Mike and I are in St. Maarten/St. Martin this week, one year after Hurricane Irma devastated the island. We were here when Hurricane Irma came through and wanted to come back and see the island while it is recovering. I also wanted to finish the last section of the book on the hurricane experience and lessons learned and seeing the island at this stage is a part of that.
September 5, 2017, was the night we will always remember. We went to bed early, knowing that Irma would greet us before morning. The “we” included our local friends who moved in with us to brave the storm. Our friends, Ron and his wife, Muskaan, and their two sons, eleven-year-old Sameer and seventeen-month-old Veer, and Mike and I huddled together in our bathroom while Irma passed over.
Thankfully, once Irma was gone we were all fine although much of the island wasn’t. Once the storm was over, we spent the next few days trying to stay safe while evacuation plans were underway to get the tourists off of the island as soon as possible. Mike and I were fortunate. We were evacuated by Royal Caribbean’s Adventure of the Seas four days after the hurricane. Ron and his family left our unit when we did and moved in with local friends for a few days since their home was uninhabitable.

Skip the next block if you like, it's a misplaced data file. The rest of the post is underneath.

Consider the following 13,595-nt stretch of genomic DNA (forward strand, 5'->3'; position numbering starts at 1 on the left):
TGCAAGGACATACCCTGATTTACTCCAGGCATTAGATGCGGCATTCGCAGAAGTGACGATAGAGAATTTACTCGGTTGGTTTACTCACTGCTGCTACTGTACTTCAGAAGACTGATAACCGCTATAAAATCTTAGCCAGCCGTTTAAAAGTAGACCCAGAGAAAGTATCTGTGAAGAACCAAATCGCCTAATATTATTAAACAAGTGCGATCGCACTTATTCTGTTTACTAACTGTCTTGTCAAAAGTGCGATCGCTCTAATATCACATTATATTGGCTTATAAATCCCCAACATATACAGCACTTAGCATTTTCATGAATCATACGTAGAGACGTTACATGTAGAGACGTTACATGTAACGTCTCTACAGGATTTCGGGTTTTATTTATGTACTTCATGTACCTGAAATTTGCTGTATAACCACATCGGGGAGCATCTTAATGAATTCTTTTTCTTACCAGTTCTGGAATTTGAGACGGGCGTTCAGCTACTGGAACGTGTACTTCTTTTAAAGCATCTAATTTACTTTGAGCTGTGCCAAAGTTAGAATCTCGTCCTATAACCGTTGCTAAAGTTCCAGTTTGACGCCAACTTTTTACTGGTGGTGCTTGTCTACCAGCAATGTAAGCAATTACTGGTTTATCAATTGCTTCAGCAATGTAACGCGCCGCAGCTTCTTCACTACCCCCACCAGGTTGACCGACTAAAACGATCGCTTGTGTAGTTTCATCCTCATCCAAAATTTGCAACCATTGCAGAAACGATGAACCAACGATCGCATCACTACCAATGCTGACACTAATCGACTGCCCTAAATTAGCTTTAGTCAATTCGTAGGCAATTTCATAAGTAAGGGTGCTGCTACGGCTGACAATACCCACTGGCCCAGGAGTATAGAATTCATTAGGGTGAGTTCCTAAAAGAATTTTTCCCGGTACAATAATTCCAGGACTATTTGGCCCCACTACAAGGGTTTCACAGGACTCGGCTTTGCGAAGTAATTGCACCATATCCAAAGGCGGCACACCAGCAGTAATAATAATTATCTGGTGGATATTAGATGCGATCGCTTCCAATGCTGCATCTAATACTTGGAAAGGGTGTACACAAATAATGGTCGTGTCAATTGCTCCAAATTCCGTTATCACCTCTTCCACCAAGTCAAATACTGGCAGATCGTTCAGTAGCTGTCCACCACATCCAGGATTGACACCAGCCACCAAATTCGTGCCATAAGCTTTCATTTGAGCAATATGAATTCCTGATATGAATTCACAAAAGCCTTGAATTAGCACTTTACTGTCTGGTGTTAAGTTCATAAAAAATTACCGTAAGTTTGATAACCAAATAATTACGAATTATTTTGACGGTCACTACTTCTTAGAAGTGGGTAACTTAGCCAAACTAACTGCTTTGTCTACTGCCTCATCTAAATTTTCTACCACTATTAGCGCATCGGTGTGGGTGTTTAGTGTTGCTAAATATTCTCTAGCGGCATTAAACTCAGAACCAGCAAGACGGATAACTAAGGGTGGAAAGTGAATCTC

September 5, 2018, Ron and his family had Mike and me over for dinner, and we went down memory lane about our shared experience. Mike and I learned that Ron and his family were also evacuated from the island by Royal Caribbean a few days after we were. They were taken to Puerto Rico, where Hurricane Maria was due to land the next day! Through ingenuity and hard work, Ron was able to get his family on a flight to New York, just missing Maria. From there they went home to India until things improved in St. Maarten. Ron returned to St. Maarten in November and his family in December.
And what about the island? How is it doing?
The beaches are as beautiful as ever. The people are as friendly as they always were. There are plenty of restaurants that are open, although some are still in the rebuilding stage. Some areas of the island are in good shape; others are not. There are many signs of Irma’s wrath all around. There has been some rebuilding, and more in process. There is more needed. Common themes we heard was that there are not enough workers and not enough money for all that needs to be done.
But the locals are not complaining. They are grateful that the tourists are returning. The cruise ships are much of the livelihood, and they started coming back to the island in December. People are spending money, and that is what is needed. The economy of the island depends on tourism, and there are healthy signs that tourism is starting to rebound.
While Hurricane Irma did major damage to the island, it did not destroy it. This special island and its people are rising again.